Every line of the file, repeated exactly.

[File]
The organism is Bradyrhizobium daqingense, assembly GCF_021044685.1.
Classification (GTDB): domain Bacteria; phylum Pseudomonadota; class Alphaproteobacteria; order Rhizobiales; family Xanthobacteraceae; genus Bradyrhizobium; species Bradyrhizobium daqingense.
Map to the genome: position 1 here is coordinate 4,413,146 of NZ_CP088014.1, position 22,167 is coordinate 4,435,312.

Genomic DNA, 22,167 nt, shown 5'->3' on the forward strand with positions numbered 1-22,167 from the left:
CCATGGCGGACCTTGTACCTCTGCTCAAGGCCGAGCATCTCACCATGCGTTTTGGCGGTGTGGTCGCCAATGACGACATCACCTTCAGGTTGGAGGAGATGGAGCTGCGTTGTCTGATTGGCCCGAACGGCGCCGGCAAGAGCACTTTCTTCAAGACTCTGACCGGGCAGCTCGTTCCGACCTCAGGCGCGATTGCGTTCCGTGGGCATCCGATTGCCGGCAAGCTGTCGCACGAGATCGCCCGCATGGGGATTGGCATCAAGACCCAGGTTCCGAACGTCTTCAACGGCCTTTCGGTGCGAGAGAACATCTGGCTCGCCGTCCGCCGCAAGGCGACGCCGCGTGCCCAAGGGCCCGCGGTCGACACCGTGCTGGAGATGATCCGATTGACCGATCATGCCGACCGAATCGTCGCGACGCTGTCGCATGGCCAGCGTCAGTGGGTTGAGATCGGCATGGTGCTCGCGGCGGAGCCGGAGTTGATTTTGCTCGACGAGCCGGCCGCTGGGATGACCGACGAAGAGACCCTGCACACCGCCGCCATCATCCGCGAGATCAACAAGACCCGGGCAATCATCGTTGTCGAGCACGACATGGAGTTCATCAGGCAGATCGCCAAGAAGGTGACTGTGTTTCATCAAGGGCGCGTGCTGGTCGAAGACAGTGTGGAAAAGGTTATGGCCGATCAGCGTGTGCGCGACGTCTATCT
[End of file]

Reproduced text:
The organism is Bradyrhizobium daqingense, assembly GCF_021044685.1.
Classification (GTDB): domain Bacteria; phylum Pseudomonadota; class Alphaproteobacteria; order Rhizobiales; family Xanthobacteraceae; genus Bradyrhizobium; species Bradyrhizobium daqingense.
Map to the genome: position 1 here is coordinate 4,413,146 of NZ_CP088014.1, position 22,167 is coordinate 4,435,312.

Genomic DNA, 22,167 nt, shown 5'->3' on the forward strand with positions numbered 1-22,167 from the left:
CCATGGCGGACCTTGTACCTCTGCTCAAGGCCGAGCATCTCACCATGCGTTTTGGCGGTGTGGTCGCCAATGACGACATCACCTTCAGGTTGGAGGAGATGGAGCTGCGTTGTCTGATTGGCCCGAACGGCGCCGGCAAGAGCACTTTCTTCAAGACTCTGACCGGGCAGCTCGTTCCGACCTCAGGCGCGATTGCGTTCCGTGGGCATCCGATTGCCGGCAAGCTGTCGCACGAGATCGCCCGCATGGGGATTGGCATCAAGACCCAGGTTCCGAACGTCTTCAACGGCCTTTCGGTGCGAGAGAACATCTGGCTCGCCGTCCGCCGCAAGGCGACGCCGCGTGCCCAAGGGCCCGCGGTCGACACCGTGCTGGAGATGATCCGATTGACCGATCATGCCGACCGAATCGTCGCGACGCTGTCGCATGGCCAGCGTCAGTGGGTTGAGATCGGCATGGTGCTCGCGGCGGAGCCGGAGTTGATTTTGCTCGACGAGCCGGCCGCTGGGATGACCGACGAAGAGACCCTGCACACCGCCGCCATCATCCGCGAGATCAACAAGACCCGGGCAATCATCGTTGTCGAGCACGACATGGAGTTCATCAGGCAGATCGCCAAGAAGGTGACTGTGTTTCATCAAGGGCGCGTGCTGGTCGAAGACAGTGTGGAAAAGGTTATGGCCGATCAGCGTGTGCGCGACGTCTATCT